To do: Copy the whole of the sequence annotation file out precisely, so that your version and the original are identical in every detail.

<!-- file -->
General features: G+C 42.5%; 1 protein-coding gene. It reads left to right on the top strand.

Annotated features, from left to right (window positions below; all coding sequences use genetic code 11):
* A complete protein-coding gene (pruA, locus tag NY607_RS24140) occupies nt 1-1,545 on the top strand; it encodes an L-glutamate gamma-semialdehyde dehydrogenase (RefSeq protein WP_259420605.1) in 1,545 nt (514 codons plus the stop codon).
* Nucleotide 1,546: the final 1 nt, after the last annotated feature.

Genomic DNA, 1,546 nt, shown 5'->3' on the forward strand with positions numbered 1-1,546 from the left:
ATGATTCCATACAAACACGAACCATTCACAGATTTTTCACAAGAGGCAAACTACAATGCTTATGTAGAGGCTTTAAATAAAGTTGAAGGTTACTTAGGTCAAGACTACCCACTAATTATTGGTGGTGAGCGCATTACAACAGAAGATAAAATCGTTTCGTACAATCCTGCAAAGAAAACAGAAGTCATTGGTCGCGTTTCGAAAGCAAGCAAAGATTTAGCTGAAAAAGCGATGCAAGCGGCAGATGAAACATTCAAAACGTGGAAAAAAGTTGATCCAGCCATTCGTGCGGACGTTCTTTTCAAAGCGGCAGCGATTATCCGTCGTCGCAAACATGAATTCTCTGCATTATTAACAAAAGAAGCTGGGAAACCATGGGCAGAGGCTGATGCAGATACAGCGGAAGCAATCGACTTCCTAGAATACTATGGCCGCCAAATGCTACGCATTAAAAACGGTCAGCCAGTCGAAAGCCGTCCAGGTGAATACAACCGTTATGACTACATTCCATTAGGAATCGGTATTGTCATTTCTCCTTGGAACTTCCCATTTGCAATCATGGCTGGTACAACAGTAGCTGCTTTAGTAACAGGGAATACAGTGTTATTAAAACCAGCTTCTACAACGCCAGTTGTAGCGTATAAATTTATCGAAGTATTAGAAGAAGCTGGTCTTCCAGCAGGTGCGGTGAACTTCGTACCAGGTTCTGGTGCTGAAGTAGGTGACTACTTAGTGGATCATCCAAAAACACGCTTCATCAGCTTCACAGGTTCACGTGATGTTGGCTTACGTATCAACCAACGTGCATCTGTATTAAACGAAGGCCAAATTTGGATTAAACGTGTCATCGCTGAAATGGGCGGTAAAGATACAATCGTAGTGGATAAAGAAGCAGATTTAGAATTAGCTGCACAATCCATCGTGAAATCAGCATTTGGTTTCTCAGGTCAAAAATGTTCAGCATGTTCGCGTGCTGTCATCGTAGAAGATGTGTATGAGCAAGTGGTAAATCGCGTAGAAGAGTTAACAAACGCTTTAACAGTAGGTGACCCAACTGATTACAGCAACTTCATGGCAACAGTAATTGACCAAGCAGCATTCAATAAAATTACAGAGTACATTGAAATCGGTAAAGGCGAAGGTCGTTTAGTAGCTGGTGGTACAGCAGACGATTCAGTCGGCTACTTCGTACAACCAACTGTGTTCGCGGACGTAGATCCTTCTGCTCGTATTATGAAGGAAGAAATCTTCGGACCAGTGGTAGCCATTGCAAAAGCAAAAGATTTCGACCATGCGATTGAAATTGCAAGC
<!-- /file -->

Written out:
General features: G+C 42.5%; 1 protein-coding gene. It reads left to right on the top strand.

Annotated features, from left to right (window positions below; all coding sequences use genetic code 11):
* A complete protein-coding gene (pruA, locus tag NY607_RS24140) occupies nt 1-1,545 on the top strand; it encodes an L-glutamate gamma-semialdehyde dehydrogenase (RefSeq protein WP_259420605.1) in 1,545 nt (514 codons plus the stop codon).
* Nucleotide 1,546: the final 1 nt, after the last annotated feature.

Genomic DNA, 1,546 nt, shown 5'->3' on the forward strand with positions numbered 1-1,546 from the left:
ATGATTCCATACAAACACGAACCATTCACAGATTTTTCACAAGAGGCAAACTACAATGCTTATGTAGAGGCTTTAAATAAAGTTGAAGGTTACTTAGGTCAAGACTACCCACTAATTATTGGTGGTGAGCGCATTACAACAGAAGATAAAATCGTTTCGTACAATCCTGCAAAGAAAACAGAAGTCATTGGTCGCGTTTCGAAAGCAAGCAAAGATTTAGCTGAAAAAGCGATGCAAGCGGCAGATGAAACATTCAAAACGTGGAAAAAAGTTGATCCAGCCATTCGTGCGGACGTTCTTTTCAAAGCGGCAGCGATTATCCGTCGTCGCAAACATGAATTCTCTGCATTATTAACAAAAGAAGCTGGGAAACCATGGGCAGAGGCTGATGCAGATACAGCGGAAGCAATCGACTTCCTAGAATACTATGGCCGCCAAATGCTACGCATTAAAAACGGTCAGCCAGTCGAAAGCCGTCCAGGTGAATACAACCGTTATGACTACATTCCATTAGGAATCGGTATTGTCATTTCTCCTTGGAACTTCCCATTTGCAATCATGGCTGGTACAACAGTAGCTGCTTTAGTAACAGGGAATACAGTGTTATTAAAACCAGCTTCTACAACGCCAGTTGTAGCGTATAAATTTATCGAAGTATTAGAAGAAGCTGGTCTTCCAGCAGGTGCGGTGAACTTCGTACCAGGTTCTGGTGCTGAAGTAGGTGACTACTTAGTGGATCATCCAAAAACACGCTTCATCAGCTTCACAGGTTCACGTGATGTTGGCTTACGTATCAACCAACGTGCATCTGTATTAAACGAAGGCCAAATTTGGATTAAACGTGTCATCGCTGAAATGGGCGGTAAAGATACAATCGTAGTGGATAAAGAAGCAGATTTAGAATTAGCTGCACAATCCATCGTGAAATCAGCATTTGGTTTCTCAGGTCAAAAATGTTCAGCATGTTCGCGTGCTGTCATCGTAGAAGATGTGTATGAGCAAGTGGTAAATCGCGTAGAAGAGTTAACAAACGCTTTAACAGTAGGTGACCCAACTGATTACAGCAACTTCATGGCAACAGTAATTGACCAAGCAGCATTCAATAAAATTACAGAGTACATTGAAATCGGTAAAGGCGAAGGTCGTTTAGTAGCTGGTGGTACAGCAGACGATTCAGTCGGCTACTTCGTACAACCAACTGTGTTCGCGGACGTAGATCCTTCTGCTCGTATTATGAAGGAAGAAATCTTCGGACCAGTGGTAGCCATTGCAAAAGCAAAAGATTTCGACCATGCGATTGAAATTGCAAGC